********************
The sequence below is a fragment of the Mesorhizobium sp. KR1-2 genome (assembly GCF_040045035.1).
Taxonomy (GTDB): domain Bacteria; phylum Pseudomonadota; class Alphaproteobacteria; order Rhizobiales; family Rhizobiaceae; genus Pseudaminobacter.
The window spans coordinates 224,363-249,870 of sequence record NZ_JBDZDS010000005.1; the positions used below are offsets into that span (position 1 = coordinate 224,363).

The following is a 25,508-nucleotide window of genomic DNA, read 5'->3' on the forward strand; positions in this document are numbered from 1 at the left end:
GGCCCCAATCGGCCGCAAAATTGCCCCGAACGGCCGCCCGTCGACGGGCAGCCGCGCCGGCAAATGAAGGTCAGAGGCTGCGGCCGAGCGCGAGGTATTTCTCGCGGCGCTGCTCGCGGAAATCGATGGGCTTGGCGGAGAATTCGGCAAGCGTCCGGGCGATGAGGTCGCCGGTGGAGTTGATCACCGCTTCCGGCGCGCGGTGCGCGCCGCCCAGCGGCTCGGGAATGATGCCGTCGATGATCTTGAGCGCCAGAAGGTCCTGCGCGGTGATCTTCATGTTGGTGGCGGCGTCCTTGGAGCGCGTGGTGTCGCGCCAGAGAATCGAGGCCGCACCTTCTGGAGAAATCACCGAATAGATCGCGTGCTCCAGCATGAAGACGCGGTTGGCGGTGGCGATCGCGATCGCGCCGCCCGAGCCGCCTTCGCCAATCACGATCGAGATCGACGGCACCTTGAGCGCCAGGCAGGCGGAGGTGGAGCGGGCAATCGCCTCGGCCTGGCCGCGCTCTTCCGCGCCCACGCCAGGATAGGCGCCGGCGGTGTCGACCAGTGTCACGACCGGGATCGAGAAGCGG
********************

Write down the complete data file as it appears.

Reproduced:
The sequence below is a fragment of the Mesorhizobium sp. KR1-2 genome (assembly GCF_040045035.1).
Taxonomy (GTDB): domain Bacteria; phylum Pseudomonadota; class Alphaproteobacteria; order Rhizobiales; family Rhizobiaceae; genus Pseudaminobacter.
The window spans coordinates 224,363-249,870 of sequence record NZ_JBDZDS010000005.1; the positions used below are offsets into that span (position 1 = coordinate 224,363).

The following is a 25,508-nucleotide window of genomic DNA, read 5'->3' on the forward strand; positions in this document are numbered from 1 at the left end:
GGCCCCAATCGGCCGCAAAATTGCCCCGAACGGCCGCCCGTCGACGGGCAGCCGCGCCGGCAAATGAAGGTCAGAGGCTGCGGCCGAGCGCGAGGTATTTCTCGCGGCGCTGCTCGCGGAAATCGATGGGCTTGGCGGAGAATTCGGCAAGCGTCCGGGCGATGAGGTCGCCGGTGGAGTTGATCACCGCTTCCGGCGCGCGGTGCGCGCCGCCCAGCGGCTCGGGAATGATGCCGTCGATGATCTTGAGCGCCAGAAGGTCCTGCGCGGTGATCTTCATGTTGGTGGCGGCGTCCTTGGAGCGCGTGGTGTCGCGCCAGAGAATCGAGGCCGCACCTTCTGGAGAAATCACCGAATAGATCGCGTGCTCCAGCATGAAGACGCGGTTGGCGGTGGCGATCGCGATCGCGCCGCCCGAGCCGCCTTCGCCAATCACGATCGAGATCGACGGCACCTTGAGCGCCAGGCAGGCGGAGGTGGAGCGGGCAATCGCCTCGGCCTGGCCGCGCTCTTCCGCGCCCACGCCAGGATAGGCGCCGGCGGTGTCGACCAGTGTCACGACCGGGATCGAGAAGCGG